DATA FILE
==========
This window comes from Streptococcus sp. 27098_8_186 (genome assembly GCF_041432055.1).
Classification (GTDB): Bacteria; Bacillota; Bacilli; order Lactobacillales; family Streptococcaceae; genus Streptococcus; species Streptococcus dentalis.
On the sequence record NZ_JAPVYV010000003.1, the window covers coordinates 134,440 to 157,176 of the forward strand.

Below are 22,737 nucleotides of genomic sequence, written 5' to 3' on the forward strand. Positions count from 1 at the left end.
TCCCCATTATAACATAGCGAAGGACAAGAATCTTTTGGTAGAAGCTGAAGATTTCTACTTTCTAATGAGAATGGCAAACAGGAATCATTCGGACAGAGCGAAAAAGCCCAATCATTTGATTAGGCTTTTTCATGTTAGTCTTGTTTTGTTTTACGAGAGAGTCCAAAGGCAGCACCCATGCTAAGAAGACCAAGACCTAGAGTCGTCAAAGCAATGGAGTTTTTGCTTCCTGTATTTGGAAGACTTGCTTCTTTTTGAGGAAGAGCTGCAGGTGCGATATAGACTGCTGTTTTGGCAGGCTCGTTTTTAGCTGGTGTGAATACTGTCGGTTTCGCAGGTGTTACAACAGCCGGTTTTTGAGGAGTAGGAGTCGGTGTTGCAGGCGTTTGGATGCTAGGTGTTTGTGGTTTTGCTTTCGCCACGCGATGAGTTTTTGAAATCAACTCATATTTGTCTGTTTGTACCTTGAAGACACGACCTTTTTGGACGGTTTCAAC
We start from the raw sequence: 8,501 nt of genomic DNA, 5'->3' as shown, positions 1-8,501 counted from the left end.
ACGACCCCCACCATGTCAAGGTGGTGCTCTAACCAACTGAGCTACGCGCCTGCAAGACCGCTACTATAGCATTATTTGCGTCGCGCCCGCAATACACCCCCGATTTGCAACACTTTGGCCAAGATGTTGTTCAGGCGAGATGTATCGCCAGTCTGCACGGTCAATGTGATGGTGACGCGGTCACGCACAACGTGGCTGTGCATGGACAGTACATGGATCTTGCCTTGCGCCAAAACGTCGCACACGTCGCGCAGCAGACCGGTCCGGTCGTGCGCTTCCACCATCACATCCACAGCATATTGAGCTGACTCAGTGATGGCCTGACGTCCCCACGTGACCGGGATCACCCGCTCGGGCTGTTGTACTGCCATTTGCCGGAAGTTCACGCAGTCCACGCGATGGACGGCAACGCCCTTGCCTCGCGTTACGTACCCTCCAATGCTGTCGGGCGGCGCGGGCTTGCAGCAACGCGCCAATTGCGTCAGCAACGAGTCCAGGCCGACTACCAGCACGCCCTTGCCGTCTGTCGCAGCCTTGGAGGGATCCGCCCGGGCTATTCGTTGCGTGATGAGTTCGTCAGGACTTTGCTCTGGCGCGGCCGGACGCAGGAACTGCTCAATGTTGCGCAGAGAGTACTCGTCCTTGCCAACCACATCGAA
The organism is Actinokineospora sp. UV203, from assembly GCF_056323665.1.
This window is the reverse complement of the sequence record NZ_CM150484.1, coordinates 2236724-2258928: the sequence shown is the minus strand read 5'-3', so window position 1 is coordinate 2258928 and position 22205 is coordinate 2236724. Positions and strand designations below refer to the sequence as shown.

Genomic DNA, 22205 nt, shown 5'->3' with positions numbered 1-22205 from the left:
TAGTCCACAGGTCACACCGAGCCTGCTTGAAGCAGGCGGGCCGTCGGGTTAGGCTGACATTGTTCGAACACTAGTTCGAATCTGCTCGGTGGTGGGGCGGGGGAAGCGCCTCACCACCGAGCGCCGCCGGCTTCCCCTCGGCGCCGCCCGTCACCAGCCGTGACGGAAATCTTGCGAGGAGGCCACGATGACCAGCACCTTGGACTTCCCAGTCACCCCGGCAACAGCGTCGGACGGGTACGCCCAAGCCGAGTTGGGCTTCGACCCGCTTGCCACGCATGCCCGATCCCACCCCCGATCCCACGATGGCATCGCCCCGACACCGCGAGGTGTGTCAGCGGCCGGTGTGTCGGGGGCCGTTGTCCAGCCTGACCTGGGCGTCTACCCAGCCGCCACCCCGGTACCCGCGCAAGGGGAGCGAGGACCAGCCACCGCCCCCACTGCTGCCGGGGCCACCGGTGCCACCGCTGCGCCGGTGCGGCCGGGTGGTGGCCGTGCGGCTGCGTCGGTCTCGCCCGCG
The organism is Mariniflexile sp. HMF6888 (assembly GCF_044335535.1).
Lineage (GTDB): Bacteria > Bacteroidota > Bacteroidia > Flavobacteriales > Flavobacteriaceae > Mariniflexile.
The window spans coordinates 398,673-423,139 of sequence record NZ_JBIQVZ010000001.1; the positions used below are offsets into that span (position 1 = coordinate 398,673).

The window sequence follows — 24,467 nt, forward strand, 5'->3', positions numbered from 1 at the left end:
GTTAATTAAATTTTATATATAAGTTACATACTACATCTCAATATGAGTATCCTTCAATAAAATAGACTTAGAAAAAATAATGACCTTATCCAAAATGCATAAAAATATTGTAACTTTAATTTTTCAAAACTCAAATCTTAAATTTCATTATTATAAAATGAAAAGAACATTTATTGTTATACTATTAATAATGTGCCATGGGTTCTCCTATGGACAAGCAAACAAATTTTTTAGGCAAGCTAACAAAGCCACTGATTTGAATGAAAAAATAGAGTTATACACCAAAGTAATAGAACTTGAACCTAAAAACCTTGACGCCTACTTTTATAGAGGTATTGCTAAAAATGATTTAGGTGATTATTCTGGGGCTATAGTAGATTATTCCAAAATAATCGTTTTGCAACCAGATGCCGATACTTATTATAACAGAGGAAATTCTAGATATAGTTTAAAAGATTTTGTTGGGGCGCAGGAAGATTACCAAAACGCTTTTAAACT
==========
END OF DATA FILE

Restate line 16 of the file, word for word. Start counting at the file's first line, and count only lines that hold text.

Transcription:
GTTAATTAAATTTTATATATAAGTTACATACTACATCTCAATATGAGTATCCTTCAATAAAATAGACTTAGAAAAAATAATGACCTTATCCAAAATGCATAAAAATATTGTAACTTTAATTTTTCAAAACTCAAATCTTAAATTTCATTATTATAAAATGAAAAGAACATTTATTGTTATACTATTAATAATGTGCCATGGGTTCTCCTATGGACAAGCAAACAAATTTTTTAGGCAAGCTAACAAAGCCACTGATTTGAATGAAAAAATAGAGTTATACACCAAAGTAATAGAACTTGAACCTAAAAACCTTGACGCCTACTTTTATAGAGGTATTGCTAAAAATGATTTAGGTGATTATTCTGGGGCTATAGTAGATTATTCCAAAATAATCGTTTTGCAACCAGATGCCGATACTTATTATAACAGAGGAAATTCTAGATATAGTTTAAAAGATTTTGTTGGGGCGCAGGAAGATTACCAAAACGCTTTTAAACT